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6 Tips for Refueling During Exercise

During competitions, you should eat or drink primarily carbohydrates. The amount of carbohydrate ranges between 30 and 60 grams depending on the length of the competition and how long you are playing. Liquid sources are usually easiest to tolerate, but solids can work, too. Low-fat and low-fiber fuels are preferred because fat and fiber slow absorption of the fuel. Small amounts of protein can help keep you from feeling hungry. Below is additional information about fueling during exercise:

  1. Drink beverages with carbohydrates

During games, try to consume between 30 and 60 grams of carbohydrates every hour. This can be in the form of sports drinks or can include gels or solid foods. Liquids are typically easier to consume. 

  1. Drink cool fluids

Cooler drinks are absorbed more quickly and are often more appealing than warmer fluids.

  1. Stay hydrated for easier refueling

When you are dehydrated, fluids and foods stay in your stomach longer. Stay hydrated!

  1. Know how much to drink

Fluid needs will vary significantly due to the athlete, sport, environment, and intensity of the activity. It is best to drink enough fluid to avoid losing any more than 2 percent of body weight from sweat loss. This means, a 150 lb. athlete should ideally lose no more than 3 lbs. during physical activity. While ranges vary, drinking about 4-8 oz. of fluid every 15-20 minutes will likely be appropriate for many athletes.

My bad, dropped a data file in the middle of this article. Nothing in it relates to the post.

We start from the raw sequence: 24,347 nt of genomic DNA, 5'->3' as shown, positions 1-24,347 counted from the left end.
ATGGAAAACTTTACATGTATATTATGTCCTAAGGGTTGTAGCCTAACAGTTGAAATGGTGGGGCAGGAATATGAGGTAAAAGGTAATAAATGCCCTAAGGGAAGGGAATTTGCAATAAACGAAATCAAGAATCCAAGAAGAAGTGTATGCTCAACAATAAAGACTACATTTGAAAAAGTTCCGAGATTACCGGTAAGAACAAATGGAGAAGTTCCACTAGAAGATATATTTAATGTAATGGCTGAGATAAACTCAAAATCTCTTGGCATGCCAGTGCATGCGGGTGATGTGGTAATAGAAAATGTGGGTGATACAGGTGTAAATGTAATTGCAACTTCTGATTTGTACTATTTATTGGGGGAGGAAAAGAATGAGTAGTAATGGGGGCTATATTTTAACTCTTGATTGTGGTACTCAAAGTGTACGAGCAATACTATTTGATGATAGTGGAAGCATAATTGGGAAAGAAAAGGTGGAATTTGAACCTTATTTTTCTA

1. Consume small amounts of protein

Protein is not necessary during games, but it’s OK to consume it  in small portions and it may help keep you from feeling hungry. Three to 5 grams per hour can be appropriate. Powdered sports drinks containing protein may also be available.

  1. Don’t forget sodium

For heavy sweaters, during hot temperatures or for athletes who are susceptible to cramping, sports drinks containing sodium are ideal. Consuming sodium through sports drinks or salty snacks during activity can increase thirst, thus increasing fluid intake, while also replacing electrolytes lost through the form of sweat.

Examples:

  • Gatorade or Powerade: 20 to 36 ounces will provide approximately 30 to 60 grams of carbs. If you only drink 20 ounces, you may need to drink additional water to stay hydrated.
  • Gu: One packet at the start of the game with 12 to 16 ounces of water, followed by 1/2 or 1 Gu 30 to 45 minutes later with 6 to 16 ounces of water, which will provide a total of approximately 35 to 50 grams of carbs.

Between Events

You can also have something to eat or drink between events. What you have depends on how much time you have between events. If you have less than two hours, it is usually better to stick with liquids because they will clear the stomach faster. Sports drink can be a good solution because of the carbohydrates. If the time between events is two hours or longer, having something solid may be an option. A turkey sandwich and a piece of fruit could work.

Before trying between-game foods, we recommend trying it during practice. Eat the food after a practice and see how you feel two to four hours later. If you feel sluggish or have a full stomach, try another food the next time.